Summer hit Syracuse last weekend with the impetuosity of a season long-forgotten. Blazing down during a Sunday bike ride, it left its pink hand print squarely between my shoulders. Yesterday it reached 30°C (87°F) and today the mercury is still up in the high 20°s (70°s). Our apartment, in good second-floor sun-drenched form, is responding as expected.
One of my favorite things about hot weather is eating cooler foods. Anything I can make without turning on my oven or standing over my stove gets my immediate approval. Coming in at a close second are things that can be cooked quickly or on low heat.
But first, a warning: I can’t promise you this will be the prettiest post. But food doesn’t always present us with the most photogenic subjects does it? In this case, tofu came out a little camera-shy, looking rather drab drenched in marinade. But once it was tucked into a toasted sourdough sandwich, it was reunited with greatness.
Tofu, which a wonderfully healthy source of natural soy protein (as opposed to all those junky bars, shakes, and factory-produced cereals), seems to have this way of sitting in my fridge too long. For some reason, I seem to have this horrible tendency to neglect it. But you know what? It deserves to be loved. And topped with avocado, sprouts, and fresh tomatoes, tofu-love comes easily. Even if you’ve been known to say a mean word or two about it.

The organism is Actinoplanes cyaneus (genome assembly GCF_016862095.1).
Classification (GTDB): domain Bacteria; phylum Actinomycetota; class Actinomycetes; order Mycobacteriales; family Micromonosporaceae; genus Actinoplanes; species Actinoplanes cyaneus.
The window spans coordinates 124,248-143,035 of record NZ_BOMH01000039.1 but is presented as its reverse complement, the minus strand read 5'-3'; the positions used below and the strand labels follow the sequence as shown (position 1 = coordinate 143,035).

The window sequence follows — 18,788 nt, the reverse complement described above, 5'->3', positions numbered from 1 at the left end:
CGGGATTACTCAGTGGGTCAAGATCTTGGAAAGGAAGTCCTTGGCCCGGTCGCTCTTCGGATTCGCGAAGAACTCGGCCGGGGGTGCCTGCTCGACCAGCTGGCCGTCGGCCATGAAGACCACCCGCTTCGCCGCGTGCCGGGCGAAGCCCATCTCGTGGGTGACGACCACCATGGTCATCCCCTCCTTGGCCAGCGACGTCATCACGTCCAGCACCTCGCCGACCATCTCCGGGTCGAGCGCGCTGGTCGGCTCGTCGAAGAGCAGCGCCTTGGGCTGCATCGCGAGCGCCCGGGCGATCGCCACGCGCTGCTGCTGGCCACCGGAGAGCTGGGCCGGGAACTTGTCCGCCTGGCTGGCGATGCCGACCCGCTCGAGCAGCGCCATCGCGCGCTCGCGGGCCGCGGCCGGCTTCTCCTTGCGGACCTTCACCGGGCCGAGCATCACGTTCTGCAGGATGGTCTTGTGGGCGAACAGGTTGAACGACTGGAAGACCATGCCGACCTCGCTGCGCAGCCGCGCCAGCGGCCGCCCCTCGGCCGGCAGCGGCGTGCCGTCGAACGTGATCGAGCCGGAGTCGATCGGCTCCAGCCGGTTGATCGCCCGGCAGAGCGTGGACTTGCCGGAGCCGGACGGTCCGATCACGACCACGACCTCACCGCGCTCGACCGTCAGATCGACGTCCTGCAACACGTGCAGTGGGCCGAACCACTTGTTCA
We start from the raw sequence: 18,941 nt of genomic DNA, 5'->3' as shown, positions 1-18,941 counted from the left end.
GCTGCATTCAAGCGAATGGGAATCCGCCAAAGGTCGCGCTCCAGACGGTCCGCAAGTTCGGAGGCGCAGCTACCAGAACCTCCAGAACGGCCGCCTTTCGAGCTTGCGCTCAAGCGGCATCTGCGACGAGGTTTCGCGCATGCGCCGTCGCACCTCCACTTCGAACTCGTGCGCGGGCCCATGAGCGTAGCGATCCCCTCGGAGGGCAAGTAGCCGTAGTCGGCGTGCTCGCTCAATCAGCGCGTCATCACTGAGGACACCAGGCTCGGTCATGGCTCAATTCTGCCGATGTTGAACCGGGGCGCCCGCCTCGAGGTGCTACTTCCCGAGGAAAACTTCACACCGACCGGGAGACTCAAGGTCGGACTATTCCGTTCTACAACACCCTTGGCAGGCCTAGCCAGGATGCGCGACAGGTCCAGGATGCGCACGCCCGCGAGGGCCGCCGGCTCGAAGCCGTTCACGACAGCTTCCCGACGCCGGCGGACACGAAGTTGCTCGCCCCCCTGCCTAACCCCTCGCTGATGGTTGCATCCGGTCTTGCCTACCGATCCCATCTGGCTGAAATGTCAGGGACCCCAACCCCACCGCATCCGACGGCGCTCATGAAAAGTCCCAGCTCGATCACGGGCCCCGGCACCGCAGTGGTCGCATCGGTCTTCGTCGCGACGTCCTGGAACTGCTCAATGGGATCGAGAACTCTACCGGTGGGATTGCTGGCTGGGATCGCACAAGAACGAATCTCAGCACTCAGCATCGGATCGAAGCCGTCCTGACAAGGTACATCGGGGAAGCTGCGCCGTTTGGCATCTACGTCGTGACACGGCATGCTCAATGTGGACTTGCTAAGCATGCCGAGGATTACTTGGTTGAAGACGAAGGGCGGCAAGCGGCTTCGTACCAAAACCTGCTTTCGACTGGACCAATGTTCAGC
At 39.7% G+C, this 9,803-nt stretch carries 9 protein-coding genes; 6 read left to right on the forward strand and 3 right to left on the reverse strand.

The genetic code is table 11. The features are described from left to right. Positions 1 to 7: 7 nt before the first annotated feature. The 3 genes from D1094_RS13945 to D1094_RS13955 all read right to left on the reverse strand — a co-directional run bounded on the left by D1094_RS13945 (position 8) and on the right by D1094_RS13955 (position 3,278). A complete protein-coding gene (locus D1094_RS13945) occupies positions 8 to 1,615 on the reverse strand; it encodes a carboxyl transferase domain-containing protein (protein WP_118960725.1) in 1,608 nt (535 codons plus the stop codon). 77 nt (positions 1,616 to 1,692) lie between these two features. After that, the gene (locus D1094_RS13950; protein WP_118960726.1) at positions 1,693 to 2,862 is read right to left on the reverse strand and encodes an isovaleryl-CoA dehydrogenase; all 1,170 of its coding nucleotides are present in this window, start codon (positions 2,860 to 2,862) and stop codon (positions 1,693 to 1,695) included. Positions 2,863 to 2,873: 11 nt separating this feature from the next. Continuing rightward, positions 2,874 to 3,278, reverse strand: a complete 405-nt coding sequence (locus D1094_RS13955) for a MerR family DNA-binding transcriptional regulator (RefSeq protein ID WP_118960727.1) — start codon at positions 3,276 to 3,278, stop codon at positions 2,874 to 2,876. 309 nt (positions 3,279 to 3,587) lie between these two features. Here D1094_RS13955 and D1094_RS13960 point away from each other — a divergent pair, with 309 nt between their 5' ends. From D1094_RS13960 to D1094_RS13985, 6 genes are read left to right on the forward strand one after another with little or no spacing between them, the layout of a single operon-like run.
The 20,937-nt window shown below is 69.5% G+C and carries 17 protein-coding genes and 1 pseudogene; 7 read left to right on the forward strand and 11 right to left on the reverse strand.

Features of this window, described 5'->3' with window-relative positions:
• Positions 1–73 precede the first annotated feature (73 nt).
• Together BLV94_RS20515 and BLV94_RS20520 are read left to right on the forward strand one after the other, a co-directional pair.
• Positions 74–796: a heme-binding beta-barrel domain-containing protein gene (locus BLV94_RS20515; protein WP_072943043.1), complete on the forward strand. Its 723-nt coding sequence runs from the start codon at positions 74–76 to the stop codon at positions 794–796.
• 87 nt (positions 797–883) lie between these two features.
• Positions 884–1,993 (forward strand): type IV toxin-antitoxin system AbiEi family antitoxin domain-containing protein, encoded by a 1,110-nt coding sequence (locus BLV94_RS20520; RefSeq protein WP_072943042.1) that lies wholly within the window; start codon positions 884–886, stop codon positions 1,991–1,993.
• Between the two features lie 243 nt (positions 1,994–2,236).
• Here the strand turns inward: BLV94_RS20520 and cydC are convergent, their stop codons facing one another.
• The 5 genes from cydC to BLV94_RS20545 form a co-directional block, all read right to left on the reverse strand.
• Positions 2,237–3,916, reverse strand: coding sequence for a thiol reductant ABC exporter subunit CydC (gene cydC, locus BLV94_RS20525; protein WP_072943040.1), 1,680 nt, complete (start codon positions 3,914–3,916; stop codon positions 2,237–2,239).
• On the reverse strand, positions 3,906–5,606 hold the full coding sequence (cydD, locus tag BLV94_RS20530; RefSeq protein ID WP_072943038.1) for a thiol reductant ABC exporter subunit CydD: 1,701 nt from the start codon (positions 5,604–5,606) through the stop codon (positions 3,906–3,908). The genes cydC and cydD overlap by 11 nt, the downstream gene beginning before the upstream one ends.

And that’s where this tofu saver comes in. When I stopped buying deli meats, I missed the thick, juicy filler they gave my summer sandwiches. Egg salad and tuna got old fast. And so I hauled out the tofu, tapped it three times, and politely asked it to become something wonderfully sandwich-worthy. I’ve been making these slices ever since. And best of all, they last (almost) forever in the fridge.
Slice firm tofu in ¼ to ½ – inch slices.
Mix up a marinade: There’s almost no limit to what you can do here, just mix up any liquid things you think go together. In the past I’ve used brown sugar, soy sauce, worchestershire, even ketchup. You could use pesto, or a curry-coconut milk mixture, or any supermarket bottled peanut, Thai, or Indonesian sauce. I’m sure some salad dressings would do a great job, too. For a smoky taste, try a few dashes of liquid smoke, or BBQ sauce.
Marinate the slices in a plastic container or bowl for a few hours, overnight, or until it starts calling your name.
Preheat oven to 275 degrees F. Lay the slices out on a piece of parchment or foil, and bake until they become dry and leathery at the edges, and maybe start to brown slightly, usually over an hour. You can continue to bake them until they’re completely “meaty” all the way through, or leave them soft an squishy at the centers. Up to you.
Cool, and store in the refrigerator to use in sandwiches.